Collection by Patrick Sisson

This Modern Coastal Escape Sits Within 18th-Century Stone Walls


A Portuguese summer home exemplifies adaptive reuse and the romance of an untamed coast.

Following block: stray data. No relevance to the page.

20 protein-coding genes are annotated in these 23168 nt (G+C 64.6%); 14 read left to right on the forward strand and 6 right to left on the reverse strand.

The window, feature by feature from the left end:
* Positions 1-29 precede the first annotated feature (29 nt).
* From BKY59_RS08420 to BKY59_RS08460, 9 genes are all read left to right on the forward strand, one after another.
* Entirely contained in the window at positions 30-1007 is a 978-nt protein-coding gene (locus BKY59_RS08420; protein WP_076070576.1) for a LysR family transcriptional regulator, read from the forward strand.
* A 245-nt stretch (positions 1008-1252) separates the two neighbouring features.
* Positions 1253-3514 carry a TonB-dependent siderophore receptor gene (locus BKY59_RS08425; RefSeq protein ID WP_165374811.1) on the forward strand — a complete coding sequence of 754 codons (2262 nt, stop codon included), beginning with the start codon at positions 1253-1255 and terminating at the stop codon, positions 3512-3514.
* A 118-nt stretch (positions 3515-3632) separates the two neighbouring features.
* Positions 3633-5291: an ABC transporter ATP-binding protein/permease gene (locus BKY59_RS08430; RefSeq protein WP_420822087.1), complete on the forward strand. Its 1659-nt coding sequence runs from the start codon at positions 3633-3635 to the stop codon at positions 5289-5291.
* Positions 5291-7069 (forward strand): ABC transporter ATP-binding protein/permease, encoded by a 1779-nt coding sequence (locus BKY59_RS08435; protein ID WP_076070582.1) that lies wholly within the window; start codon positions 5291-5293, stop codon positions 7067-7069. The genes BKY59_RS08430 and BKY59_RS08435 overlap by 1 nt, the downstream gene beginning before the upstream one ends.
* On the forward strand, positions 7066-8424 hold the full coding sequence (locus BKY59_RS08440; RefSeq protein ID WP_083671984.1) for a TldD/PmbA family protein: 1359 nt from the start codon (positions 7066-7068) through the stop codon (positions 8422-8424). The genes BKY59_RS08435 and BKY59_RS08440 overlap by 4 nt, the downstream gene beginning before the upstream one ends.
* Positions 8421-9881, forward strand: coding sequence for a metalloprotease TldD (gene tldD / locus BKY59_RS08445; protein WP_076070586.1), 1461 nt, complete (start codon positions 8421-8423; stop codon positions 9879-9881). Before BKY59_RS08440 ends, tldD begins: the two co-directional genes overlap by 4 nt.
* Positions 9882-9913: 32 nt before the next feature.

“The balance of man and nature is still something very powerful on this island.” Architects Ines Vieira da Silva and Miguel Vieira speak in reverent tones about Pico Island, where a long-in-the-works summer home designed by their firm, SAMI-arquitectos, was finished after eight years of work. Since Portuguese settlers arrived in the 15th century and set down roots on the island’s volcanic soil, the small outcropping in the Azores has been a place where “people had to have the strength to transform a very adverse context in order to survive,” Vieira da Silva says. That romance with the windswept coast, and the contrasting elements of sea, sky, and stone, could just as easily be applied to the E/C House, a low-slung escape set inside a stone shell that was made from the remains of an 18th-century coastal farmhouse. Dwell spoke to Vieira da Silva about the roughhewn structure.

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